Last month HS2 Ltd issued their ‘Consultation on the route from the West Midlands to Manchester, Leeds and beyond’ which will seek views on the second phase of the proposed high speed rail route, as well as on the sustainability impacts of the proposed line of route.
From Birmingham, HS2 will split into two lines with the western leg of the route heading to Manchester and the eastern leg to Leeds. Intermediate stations for this part of the route would be built at Manchester Airport, Sheffield Meadowhall and Toton, between Nottingham and Derby.
As a guardian of so many special places across England it is inevitable that the National Trust would be affected by a linear major infrastructure project such as HS2 and we have a number of concerns for phase two of the route where it passes through or near our places along the way.
We’ve been examining details of phase two of HS2 since the initial preferred route plans were released in January but we’ll be using the next few months to look at the new route more detail, to inform our response to the formal consultation.
Hardwick Hall, Derbyshire – architecturally significant 16th Century Elizabethan country house built for Bess of Hardwick, the richest woman in England after the Queen. It was designed by the architect Robert Smythson, to be a statement of her power and wealth overlooking the Derbyshire countryside.
HS2 would pass through the estate and so direct land-take is required for construction and operation which could have a significant and adverse impact on the landscape, our tenant farmers and the estate villages, Stainsby, Astwith and Hardstoft.
Dunham Massey and Tatton Park, Cheshire – Dunham Massey has a vast working estate and deer park. Tatton Park is one of the UK’s most complete historic estates with landscaped gardens, a rare-breed farm and 400 hectares of deer park. Set between the sprawl of Greater Manchester and rural Cheshire, Dunham Massey and Tatton Park afford the first substantial green spaces travelling south from the urban conurbation.
HS2 would run between the two estates close to south west edge of the Dunham Massey estate and within half a mile of the edge of Tatton Park. HS2 bridge structures over ship canal are due to be built 30m high.
Nostell Priory, near Wakefield, West Yorkshire – Nostell Priory & Parkland was the home of the Winn Family for over 350 years. It has one of the most important collections in the National Trust with Chippendale furniture made specially for Nostell, interiors by Robert Adam, paintings by Brueghel, Hogarth and Kauffmann, a John Harrison (Longitude) longcase clock and an 18th-century dolls’ house. The house is surrounded by gardens and 120 hectares of parkland.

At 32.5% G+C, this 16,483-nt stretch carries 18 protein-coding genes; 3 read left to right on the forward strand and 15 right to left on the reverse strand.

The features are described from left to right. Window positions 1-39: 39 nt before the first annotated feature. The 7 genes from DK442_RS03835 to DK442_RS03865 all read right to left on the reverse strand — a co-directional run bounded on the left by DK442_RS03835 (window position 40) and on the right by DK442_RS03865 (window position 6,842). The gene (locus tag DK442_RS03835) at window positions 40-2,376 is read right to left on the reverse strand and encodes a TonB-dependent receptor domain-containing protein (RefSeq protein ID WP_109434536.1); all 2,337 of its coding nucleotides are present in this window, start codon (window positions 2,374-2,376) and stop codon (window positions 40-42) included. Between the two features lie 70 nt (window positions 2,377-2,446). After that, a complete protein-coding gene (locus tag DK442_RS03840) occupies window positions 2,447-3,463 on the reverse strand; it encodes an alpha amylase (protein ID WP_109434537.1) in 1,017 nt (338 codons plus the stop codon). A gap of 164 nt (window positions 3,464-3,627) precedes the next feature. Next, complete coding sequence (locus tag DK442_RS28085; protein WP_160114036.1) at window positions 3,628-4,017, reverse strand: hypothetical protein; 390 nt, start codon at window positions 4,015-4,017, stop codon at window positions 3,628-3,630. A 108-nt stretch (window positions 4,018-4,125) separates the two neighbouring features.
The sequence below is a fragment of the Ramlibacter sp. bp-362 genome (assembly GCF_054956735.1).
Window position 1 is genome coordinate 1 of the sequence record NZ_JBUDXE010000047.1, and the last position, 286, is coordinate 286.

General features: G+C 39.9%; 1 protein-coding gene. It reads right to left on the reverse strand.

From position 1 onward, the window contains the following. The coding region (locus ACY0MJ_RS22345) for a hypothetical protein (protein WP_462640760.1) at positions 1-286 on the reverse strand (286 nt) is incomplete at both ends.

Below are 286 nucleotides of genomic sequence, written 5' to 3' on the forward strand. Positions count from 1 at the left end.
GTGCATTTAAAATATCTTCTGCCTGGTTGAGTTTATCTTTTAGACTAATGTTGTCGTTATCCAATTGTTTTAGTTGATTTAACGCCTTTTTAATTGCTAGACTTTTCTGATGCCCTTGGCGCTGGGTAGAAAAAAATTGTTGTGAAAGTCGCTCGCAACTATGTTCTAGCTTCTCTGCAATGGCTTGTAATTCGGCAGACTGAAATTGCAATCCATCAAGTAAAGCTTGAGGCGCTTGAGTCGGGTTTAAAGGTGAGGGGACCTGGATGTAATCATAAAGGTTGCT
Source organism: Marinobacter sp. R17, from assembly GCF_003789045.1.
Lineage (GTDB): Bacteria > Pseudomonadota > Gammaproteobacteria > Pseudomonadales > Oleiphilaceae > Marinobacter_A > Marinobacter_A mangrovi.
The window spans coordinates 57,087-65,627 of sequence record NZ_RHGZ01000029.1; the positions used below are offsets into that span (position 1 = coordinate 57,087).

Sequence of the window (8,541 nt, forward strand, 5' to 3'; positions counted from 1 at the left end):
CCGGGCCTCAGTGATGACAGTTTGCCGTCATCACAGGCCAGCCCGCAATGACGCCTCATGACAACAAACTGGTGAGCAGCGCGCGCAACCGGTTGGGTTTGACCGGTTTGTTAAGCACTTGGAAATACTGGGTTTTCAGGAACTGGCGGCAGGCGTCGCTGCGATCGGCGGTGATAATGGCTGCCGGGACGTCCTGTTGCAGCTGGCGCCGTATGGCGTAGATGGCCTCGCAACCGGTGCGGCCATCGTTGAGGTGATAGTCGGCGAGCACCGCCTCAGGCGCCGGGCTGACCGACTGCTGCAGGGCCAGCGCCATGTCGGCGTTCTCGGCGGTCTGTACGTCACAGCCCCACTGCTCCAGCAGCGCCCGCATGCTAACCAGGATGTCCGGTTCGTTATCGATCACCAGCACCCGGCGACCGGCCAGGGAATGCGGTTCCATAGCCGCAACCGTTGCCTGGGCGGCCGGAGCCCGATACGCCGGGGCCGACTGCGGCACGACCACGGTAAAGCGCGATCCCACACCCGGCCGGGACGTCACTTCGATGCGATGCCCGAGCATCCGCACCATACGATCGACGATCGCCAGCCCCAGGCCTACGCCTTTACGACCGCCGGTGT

While the HS2 line is 3km from the edge of Nostell, the New Crofton rolling stock depot is just less than 1km away. Heavy construction traffic for this vast depot are likely to use local roads.
Shugborough Estate, Staffordshire, Calke Abbey and Staunton Harold Church, Derbyshire – Shugborough lies within the Cannock Chase Area of Outstanding Natural Beauty (AONB) and is within the Great Haywood and Shugborough Conservation Area. It is a Grade 1 Registered Park and Garden and contains numerous Listed Buildings. Calke Abbey is a baroque mansion that sits in an estate of 2,300 acres of which 600 acres is ancient parkland. The parkland is internationally important as a natural habitat with areas designated as a National Nature Reserve (NNR) and Site of Special Scientific Interest (SSSI) in recognition of its wood pasture, with trees over 1000 years old.
We’ll be monitoring the situation at these as HS2 passes within 1km of Shugborough, 2km of Staunton Harold Church and 2.5km of Calke Abbey.
We have six months to respond to this consultation and during this time it is our intention to continue to engage as widely as possible, with the Department for Transport, HS2 Ltd, as well as local and regional stakeholders and communities.
This is the approach we have adopted on phase 1 between London and Birmingham. We believe it is the most effective way of ensuring the scheme is the best it can possibly be in respect of its final alignment and in terms of agreeing high quality design and mitigation standards.
Keep an eye on this blog for a series of articles over the coming weeks on the story of these places, what makes them special and who shaped their history.